A resourceful place

Nonprofit HR’s Blog

By Leslie Walbridge

You have jumped the first hurdle and gotten the recruiter’s attention, but now for the hard part: don’t blow the interview. You may have all the right skills on paper, but unless you impress the hiring manager in person (or over the phone), you will be on your way straight back to square one. Here are some tips for preparing yourself to shine in the interview.

In the interview, you will be under scrutiny to see how you stack up against claims you made on your resume. You should always print extra copies of your resume to bring with you. If you have an updated version from what you originally submitted, bring that and be sure to let the interviewer(s) know that it is an updated version and point out to them what is different from the original. It is also a good idea to print copies of any other application materials that you submitted and a list of references and their contact information.

Be ready to substantiate every claim on your resume with a clear, concise example from your experience. Try to incorporate those examples into your answers to interview questions. This will make you appear credible and knowledgeable and will save the interviewer time from having to ask for specific examples.

See our tips for resume writing here.

It is crucial that you familiarize yourself with the company’s culture if you haven’t already done so. Know their buzz words, areas they are looking to grow/improve, their values, their mission, and anything else that you can find out. This will help you to prepare answers to some of their questions. This will also help you to compose thoughtful, open-ended questions about the organization to ask the interviewer. Avoid questions that could be answered by examining their website. Open-ended questions allow the interviewer to give you more information about what they are looking for in their hiring process. Follow that up by stating how you fit that need. It is a good idea to ask why they are hiring for the position. It is never a good idea to ask about salary or benefits. That conversation will happen later in the process and asking at the interview can make you look like you only care about the money, which is not generally desirable.

Learn more about cultural fit and hiring.

Prepare answers to common interview questions. It is likely that you will be asked why you want the job, so be prepared with an answer that goes beyond the obvious. You should also prepare to answer questions about your biggest weakness(es) and strength(s).

When speaking about your biggest weakness, it is a good idea to emphasize something that you are already working to improve upon. For example, “I know that my database skills are not as strong as they could be, so I make sure to attend any and all trainings available as well as participating in webinars to ensure that I am aware of all the latest developments.” Regarding your greatest strengths, keep in mind that humility is a highly desirable trait. You do not want to appear full of yourself. Choose a skill or attribute that you know they value and highlight your ability in that area. For example, if I know that the organization values entrepreneurship in their employees, I might say, “I believe that it is a strength of mine that I love to try new approaches and learn new skills. In my last position, I felt that our process of screening applicants took too much time, so I devised a new system using an online tool to increase efficiency.”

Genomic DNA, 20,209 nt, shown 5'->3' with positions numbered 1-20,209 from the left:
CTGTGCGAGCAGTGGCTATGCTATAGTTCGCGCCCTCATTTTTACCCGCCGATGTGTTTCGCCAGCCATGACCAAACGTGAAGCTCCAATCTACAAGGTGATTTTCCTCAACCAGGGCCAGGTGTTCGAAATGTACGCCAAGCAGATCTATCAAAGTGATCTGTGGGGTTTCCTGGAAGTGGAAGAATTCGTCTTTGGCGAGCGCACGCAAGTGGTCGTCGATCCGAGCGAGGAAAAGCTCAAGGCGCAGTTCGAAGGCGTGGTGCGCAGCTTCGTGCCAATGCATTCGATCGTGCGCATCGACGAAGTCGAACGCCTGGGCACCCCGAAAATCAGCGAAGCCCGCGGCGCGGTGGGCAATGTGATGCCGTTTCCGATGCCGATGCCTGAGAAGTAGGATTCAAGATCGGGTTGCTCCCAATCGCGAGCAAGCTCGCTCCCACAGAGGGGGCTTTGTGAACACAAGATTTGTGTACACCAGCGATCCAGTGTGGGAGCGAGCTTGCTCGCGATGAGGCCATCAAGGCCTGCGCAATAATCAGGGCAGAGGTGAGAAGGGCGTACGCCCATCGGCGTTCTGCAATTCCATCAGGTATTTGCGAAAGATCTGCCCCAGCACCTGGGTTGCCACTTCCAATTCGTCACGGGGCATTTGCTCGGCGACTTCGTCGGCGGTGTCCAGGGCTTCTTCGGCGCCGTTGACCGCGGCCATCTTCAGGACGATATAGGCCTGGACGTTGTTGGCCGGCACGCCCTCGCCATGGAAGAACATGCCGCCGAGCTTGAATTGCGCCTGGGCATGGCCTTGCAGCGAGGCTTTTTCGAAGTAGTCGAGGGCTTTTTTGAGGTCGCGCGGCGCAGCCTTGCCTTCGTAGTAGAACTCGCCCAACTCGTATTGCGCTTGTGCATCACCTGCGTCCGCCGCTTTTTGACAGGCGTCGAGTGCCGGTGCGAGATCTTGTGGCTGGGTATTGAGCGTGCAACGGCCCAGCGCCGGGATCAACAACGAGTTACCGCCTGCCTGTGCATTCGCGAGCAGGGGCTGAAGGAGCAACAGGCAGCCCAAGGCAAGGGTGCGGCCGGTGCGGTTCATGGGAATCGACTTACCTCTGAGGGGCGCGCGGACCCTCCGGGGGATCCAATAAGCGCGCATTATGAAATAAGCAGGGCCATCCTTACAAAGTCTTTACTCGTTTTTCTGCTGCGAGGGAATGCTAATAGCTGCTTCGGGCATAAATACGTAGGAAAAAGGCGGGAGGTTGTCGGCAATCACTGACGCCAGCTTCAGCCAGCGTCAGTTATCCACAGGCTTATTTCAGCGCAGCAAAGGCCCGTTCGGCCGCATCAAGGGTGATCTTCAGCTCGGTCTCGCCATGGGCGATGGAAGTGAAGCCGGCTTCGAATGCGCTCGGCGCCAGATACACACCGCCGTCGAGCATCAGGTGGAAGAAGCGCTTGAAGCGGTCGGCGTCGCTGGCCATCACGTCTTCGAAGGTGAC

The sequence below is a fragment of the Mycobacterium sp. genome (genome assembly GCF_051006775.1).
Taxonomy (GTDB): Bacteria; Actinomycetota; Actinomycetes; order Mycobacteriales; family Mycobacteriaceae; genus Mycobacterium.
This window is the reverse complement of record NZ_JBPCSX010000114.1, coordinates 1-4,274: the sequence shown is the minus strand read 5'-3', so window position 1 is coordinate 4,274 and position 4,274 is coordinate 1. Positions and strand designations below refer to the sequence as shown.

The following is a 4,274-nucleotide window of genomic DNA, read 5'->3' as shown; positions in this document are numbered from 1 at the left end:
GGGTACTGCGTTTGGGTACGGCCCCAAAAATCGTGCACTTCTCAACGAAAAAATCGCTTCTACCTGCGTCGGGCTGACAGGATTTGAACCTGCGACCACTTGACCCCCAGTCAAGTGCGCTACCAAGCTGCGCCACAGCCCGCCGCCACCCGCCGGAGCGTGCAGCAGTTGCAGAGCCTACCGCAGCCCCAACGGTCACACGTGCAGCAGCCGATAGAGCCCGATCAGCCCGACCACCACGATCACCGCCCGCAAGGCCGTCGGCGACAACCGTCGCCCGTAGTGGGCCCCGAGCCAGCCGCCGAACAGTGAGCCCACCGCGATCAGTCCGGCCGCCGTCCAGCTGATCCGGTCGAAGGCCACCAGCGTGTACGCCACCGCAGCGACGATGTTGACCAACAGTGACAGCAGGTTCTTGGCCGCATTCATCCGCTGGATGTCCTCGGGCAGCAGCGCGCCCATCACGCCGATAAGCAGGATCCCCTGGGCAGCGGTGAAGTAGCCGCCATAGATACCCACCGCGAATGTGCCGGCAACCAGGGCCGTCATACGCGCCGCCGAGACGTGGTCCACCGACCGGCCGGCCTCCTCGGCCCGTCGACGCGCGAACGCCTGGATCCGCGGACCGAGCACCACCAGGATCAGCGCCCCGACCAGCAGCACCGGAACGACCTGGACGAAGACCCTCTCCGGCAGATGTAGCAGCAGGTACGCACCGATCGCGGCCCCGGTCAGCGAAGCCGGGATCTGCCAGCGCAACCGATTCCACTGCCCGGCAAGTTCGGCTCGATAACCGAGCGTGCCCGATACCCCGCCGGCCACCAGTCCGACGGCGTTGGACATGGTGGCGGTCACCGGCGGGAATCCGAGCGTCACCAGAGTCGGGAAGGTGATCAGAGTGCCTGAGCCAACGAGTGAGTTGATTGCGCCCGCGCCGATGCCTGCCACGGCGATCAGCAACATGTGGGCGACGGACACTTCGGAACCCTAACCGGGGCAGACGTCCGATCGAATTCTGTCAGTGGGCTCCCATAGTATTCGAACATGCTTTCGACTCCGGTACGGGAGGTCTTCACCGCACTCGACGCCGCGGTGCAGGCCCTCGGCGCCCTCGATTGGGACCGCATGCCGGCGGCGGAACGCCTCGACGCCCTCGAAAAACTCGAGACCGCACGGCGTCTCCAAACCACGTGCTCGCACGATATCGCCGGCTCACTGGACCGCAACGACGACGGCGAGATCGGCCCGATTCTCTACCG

Interviewers also commonly ask about a time when you were challenged and how you dealt with that situation. It is important to use a concrete example to answer this question, not an abstract or hypothetical scenario. Try to choose an example where you took some initiative to solve the problem and stress your competency in problem solving.

Finally, if it is an in person interview, plan your interview outfit. Dress to make a good impression. You do not want the interviewer to forget you as soon as you walk out the door, but you also don’t want to be remembered as a joke because of your attire. Business attire is always a safe bet, regardless of the environment of the organization. You can feel out wearing those awesome paisley patterned pants after you have the job.



Share This Story, Choose Your Platform!

Related Posts

Anxious to Launch a Diversity, Equity & Inclusion Program at Your Nonprofit?

Resources for the Post-Pandemic Social Impact Leader

How Organizations are Keeping their Employees During Crisis